Editor's Note: When do you think that e-readers will be a viable alternative to print? Full disclosure - my sci-fi novel Cyberchild is available on the Kindle, too.
Amazon has begun taking orders for its new Kindle DX e-reader, which is slated to begin shipping on Wednesday. The device has enough storage capacity to accommodate 3,500 books, the company said.
The wireless device -- which sports a big 9.7-inch diagonal screen but is just one-third of an inch thick -- delivers instant access to magazines, newspapers and more than 285,000 books without users having to pay a monthly cellular bill. Amazon says e-books purchased for the device are delivered in less than 60 seconds over a built-in 3G wireless link that is widely available in all 50 states.
Still, analysts note that the new device's purchase price is hefty. "The Kindle DX retails for a whopping $489," said Forrester Research analyst Sarah Rotman Epps. "While other premium products will launch in the price range of the DX, there will also be a race to get to a $199 price point with simpler models."
Hope For Struggling Newspapers
The Kindle DX arrives at a time when analysts say the e-reader market is poised for liftoff. "By 2011, we expect five million U.S. consumers to own an e-reader," and "by 2013, we expect 13 million U.S. consumers to own" one, said Rotman Epps.
Struggling magazines and newspapers such as The New York Times, The Boston Globe and The Washington Post are hoping to counter slowing ad sales and subscriber growth by jumping on the Kindle DX bandwagon. "By offering a subscription through the Kindle DX to readers who live outside of our delivery areas, we will extend our reach," said Times publisher Arthur Sulzberger Jr.
USA Today also remains on track to begin delivering an electronic edition of its national newspaper by e-mail to paperless subscribers on Aug. 3, said the daily newspaper's Director of Communications Alexandra Nicholson. The Kindle DX offers native PDF support, which means users will be able to carry and read any content in this format, including newspapers, magazines and even college textbooks.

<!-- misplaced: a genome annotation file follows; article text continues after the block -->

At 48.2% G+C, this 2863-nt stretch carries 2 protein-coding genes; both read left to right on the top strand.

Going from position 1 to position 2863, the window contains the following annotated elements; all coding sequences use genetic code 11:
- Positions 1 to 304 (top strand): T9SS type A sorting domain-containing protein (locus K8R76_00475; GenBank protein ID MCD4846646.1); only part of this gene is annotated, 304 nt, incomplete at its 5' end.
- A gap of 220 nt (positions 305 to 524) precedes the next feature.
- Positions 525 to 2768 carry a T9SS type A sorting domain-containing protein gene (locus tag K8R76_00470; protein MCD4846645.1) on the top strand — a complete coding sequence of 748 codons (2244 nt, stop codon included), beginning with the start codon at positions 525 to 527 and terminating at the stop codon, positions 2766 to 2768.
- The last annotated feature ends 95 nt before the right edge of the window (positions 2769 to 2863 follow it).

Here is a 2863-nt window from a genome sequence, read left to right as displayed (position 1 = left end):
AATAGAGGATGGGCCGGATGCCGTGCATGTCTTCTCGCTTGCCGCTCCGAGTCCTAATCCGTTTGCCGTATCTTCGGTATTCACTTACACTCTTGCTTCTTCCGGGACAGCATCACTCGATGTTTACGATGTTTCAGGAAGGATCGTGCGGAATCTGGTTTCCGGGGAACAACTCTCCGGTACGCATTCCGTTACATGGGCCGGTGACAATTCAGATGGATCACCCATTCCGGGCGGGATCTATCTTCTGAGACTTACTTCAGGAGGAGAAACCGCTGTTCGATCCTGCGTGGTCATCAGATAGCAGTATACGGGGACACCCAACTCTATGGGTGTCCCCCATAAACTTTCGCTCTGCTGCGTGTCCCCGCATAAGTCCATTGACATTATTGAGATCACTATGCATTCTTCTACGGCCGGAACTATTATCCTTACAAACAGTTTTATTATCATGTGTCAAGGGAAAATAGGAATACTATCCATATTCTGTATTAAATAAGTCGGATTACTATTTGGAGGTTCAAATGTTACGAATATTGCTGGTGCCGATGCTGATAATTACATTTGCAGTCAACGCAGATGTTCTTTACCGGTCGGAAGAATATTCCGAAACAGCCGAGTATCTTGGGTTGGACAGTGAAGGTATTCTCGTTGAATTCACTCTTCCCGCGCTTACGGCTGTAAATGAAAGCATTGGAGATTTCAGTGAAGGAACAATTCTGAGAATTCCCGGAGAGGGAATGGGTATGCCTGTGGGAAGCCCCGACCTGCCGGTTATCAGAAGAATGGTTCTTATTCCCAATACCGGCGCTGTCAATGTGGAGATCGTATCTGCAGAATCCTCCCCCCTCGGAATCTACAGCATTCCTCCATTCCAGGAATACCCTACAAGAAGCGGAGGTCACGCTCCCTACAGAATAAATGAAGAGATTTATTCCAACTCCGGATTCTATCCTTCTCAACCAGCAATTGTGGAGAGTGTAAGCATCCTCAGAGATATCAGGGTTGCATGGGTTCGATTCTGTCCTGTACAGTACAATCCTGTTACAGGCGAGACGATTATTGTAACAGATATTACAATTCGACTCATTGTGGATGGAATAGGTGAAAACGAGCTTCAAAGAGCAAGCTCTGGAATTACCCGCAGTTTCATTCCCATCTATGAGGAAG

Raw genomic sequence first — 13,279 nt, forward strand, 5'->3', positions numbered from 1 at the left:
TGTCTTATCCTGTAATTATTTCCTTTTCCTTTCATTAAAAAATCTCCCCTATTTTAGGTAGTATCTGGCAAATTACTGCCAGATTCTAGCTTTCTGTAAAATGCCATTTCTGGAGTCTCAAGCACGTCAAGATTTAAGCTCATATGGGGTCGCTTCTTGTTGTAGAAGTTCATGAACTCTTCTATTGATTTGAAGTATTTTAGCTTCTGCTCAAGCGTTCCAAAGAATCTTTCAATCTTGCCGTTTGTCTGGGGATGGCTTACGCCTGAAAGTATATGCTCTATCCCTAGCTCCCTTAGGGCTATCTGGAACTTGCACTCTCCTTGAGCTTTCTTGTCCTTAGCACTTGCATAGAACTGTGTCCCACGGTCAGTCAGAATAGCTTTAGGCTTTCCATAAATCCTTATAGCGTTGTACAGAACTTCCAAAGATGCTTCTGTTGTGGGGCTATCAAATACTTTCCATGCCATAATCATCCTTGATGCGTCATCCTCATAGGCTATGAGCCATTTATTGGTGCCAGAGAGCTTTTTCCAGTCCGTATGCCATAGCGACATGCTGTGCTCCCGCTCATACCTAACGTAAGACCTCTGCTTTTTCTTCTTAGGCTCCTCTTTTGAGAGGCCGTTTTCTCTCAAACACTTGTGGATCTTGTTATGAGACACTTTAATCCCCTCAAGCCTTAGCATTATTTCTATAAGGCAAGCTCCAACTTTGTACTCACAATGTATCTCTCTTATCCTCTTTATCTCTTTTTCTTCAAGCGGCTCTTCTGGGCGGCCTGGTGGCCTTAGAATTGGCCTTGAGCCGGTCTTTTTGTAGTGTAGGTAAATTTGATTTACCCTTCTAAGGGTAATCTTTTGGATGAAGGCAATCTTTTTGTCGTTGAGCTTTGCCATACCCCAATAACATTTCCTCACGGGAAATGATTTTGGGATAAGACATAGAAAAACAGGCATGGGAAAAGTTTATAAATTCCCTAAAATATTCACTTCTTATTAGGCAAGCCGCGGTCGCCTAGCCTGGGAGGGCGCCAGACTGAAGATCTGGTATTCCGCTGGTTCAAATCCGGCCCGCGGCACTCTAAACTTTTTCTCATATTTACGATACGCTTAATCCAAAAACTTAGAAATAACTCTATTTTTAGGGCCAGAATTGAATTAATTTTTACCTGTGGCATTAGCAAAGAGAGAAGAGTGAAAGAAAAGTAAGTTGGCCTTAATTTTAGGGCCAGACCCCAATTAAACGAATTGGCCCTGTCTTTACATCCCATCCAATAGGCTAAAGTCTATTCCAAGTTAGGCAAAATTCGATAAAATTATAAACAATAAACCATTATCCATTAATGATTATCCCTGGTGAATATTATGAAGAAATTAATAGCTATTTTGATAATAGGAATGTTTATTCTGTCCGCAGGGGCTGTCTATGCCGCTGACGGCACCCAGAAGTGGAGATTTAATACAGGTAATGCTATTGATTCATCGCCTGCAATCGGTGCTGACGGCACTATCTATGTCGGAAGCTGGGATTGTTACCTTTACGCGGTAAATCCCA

"The DX is Amazon putting a stake in the ground saying, 'We're going after the textbook market,' hoping to shore up their claim as the market leader before new competitors enter the market later this year," Rotman Epps said. "There will also be a student market for textbooks on e-readers, but we don't see that taking off until 2011."
Amazon's apparent lock on the electronic newspaper market with its large screen isn't expected to last. Plastic Logic, which will begin conducting trials of its new large-format e-reader later this year, announced a strategic partnership with the Detroit Free Press and The Detroit News last March under which Michigan's largest daily newspapers will be delivered electronically beginning next year.
The Kindle DX also will have to contend with growing competition from lower-priced gear. Earlier this month, U.K. startup Interead began shipping its new Cool-er e-book reader for $200.
Additionally, the Kindle DX faces growing competition from e-reader software for smartphones and netbooks. "There will be some dampening effect of e-reader sales due to device convergence -- sales of smartphones and netbooks -- but there is still a market for dedicated devices that are optimized for reading," Rotman Epps said. "That's why the target market for e-readers is frequent book readers -- people who read a lot and buy a lot of books."